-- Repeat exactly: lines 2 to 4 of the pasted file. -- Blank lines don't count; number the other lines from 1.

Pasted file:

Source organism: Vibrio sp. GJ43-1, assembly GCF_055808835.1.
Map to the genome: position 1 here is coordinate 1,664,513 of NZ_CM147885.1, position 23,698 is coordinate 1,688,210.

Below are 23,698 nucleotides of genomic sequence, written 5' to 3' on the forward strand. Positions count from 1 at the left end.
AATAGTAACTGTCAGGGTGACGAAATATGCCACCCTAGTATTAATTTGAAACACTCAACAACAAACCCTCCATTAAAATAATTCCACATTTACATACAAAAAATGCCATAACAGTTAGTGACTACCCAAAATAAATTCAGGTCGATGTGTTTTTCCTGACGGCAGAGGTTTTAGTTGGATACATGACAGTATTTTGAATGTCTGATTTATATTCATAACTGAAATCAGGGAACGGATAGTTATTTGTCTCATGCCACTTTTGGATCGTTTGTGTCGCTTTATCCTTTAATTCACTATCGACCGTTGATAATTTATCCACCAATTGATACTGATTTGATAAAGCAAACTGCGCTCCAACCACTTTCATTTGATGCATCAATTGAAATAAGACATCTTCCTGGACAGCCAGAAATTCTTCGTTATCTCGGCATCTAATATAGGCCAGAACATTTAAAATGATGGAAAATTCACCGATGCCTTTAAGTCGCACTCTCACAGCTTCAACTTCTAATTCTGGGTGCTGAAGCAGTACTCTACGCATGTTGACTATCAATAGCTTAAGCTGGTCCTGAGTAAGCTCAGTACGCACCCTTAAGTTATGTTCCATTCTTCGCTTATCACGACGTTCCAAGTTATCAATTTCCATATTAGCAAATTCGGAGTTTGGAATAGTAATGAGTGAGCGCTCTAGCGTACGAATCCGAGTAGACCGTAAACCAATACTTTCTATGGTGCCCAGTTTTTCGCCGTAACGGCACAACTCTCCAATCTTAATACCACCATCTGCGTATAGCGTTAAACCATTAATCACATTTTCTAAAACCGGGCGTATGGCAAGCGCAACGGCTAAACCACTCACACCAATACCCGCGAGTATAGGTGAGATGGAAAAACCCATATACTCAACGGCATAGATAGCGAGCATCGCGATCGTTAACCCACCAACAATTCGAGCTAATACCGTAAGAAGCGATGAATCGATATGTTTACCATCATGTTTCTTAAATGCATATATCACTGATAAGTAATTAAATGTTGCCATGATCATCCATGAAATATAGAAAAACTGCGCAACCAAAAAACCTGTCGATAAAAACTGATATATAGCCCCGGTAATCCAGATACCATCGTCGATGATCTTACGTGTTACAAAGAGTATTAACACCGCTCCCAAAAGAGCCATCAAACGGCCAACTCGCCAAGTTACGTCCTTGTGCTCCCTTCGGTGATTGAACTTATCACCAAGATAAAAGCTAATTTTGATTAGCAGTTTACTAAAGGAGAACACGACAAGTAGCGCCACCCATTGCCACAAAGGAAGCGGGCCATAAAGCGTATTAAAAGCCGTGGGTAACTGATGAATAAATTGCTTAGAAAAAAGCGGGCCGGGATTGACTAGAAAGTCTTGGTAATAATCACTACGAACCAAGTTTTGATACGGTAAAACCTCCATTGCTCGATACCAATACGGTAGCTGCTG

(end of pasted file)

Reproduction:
Map to the genome: position 1 here is coordinate 1,664,513 of NZ_CM147885.1, position 23,698 is coordinate 1,688,210.

Below are 23,698 nucleotides of genomic sequence, written 5' to 3' on the forward strand. Positions count from 1 at the left end.
AATAGTAACTGTCAGGGTGACGAAATATGCCACCCTAGTATTAATTTGAAACACTCAACAACAAACCCTCCATTAAAATAATTCCACATTTACATACAAAAAATGCCATAACAGTTAGTGACTACCCAAAATAAATTCAGGTCGATGTGTTTTTCCTGACGGCAGAGGTTTTAGTTGGATACATGACAGTATTTTGAATGTCTGATTTATATTCATAACTGAAATCAGGGAACGGATAGTTATTTGTCTCATGCCACTTTTGGATCGTTTGTGTCGCTTTATCCTTTAATTCACTATCGACCGTTGATAATTTATCCACCAATTGATACTGATTTGATAAAGCAAACTGCGCTCCAACCACTTTCATTTGATGCATCAATTGAAATAAGACATCTTCCTGGACAGCCAGAAATTCTTCGTTATCTCGGCATCTAATATAGGCCAGAACATTTAAAATGATGGAAAATTCACCGATGCCTTTAAGTCGCACTCTCACAGCTTCAACTTCTAATTCTGGGTGCTGAAGCAGTACTCTACGCATGTTGACTATCAATAGCTTAAGCTGGTCCTGAGTAAGCTCAGTACGCACCCTTAAGTTATGTTCCATTCTTCGCTTATCACGACGTTCCAAGTTATCAATTTCCATATTAGCAAATTCGGAGTTTGGAATAGTAATGAGTGAGCGCTCTAGCGTACGAATCCGAGTAGACCGTAAACCAATACTTTCTATGGTGCCCAGTTTTTCGCCGTAACGGCACAACTCTCCAATCTTAATACCACCATCTGCGTATAGCGTTAAACCATTAATCACATTTTCTAAAACCGGGCGTATGGCAAGCGCAACGGCTAAACCACTCACACCAATACCCGCGAGTATAGGTGAGATGGAAAAACCCATATACTCAACGGCATAGATAGCGAGCATCGCGATCGTTAACCCACCAACAATTCGAGCTAATACCGTAAGAAGCGATGAATCGATATGTTTACCATCATGTTTCTTAAATGCATATATCACTGATAAGTAATTAAATGTTGCCATGATCATCCATGAAATATAGAAAAACTGCGCAACCAAAAAACCTGTCGATAAAAACTGATATATAGCCCCGGTAATCCAGATACCATCGTCGATGATCTTACGTGTTACAAAGAGTATTAACACCGCTCCCAAAAGAGCCATCAAACGGCCAACTCGCCAAGTTACGTCCTTGTGCTCCCTTCGGTGATTGAACTTATCACCAAGATAAAAGCTAATTTTGATTAGCAGTTTACTAAAGGAGAACACGACAAGTAGCGCCACCCATTGCCACAAAGGAAGCGGGCCATAAAGCGTATTAAAAGCCGTGGGTAACTGATGAATAAATTGCTTAGAAAAAAGCGGGCCGGGATTGACTAGAAAGTCTTGGTAATAATCACTACGAACCAAGTTTTGATACGGTAAAACCTCCATTGCTCGATACCAATACGGTAGCTGCTG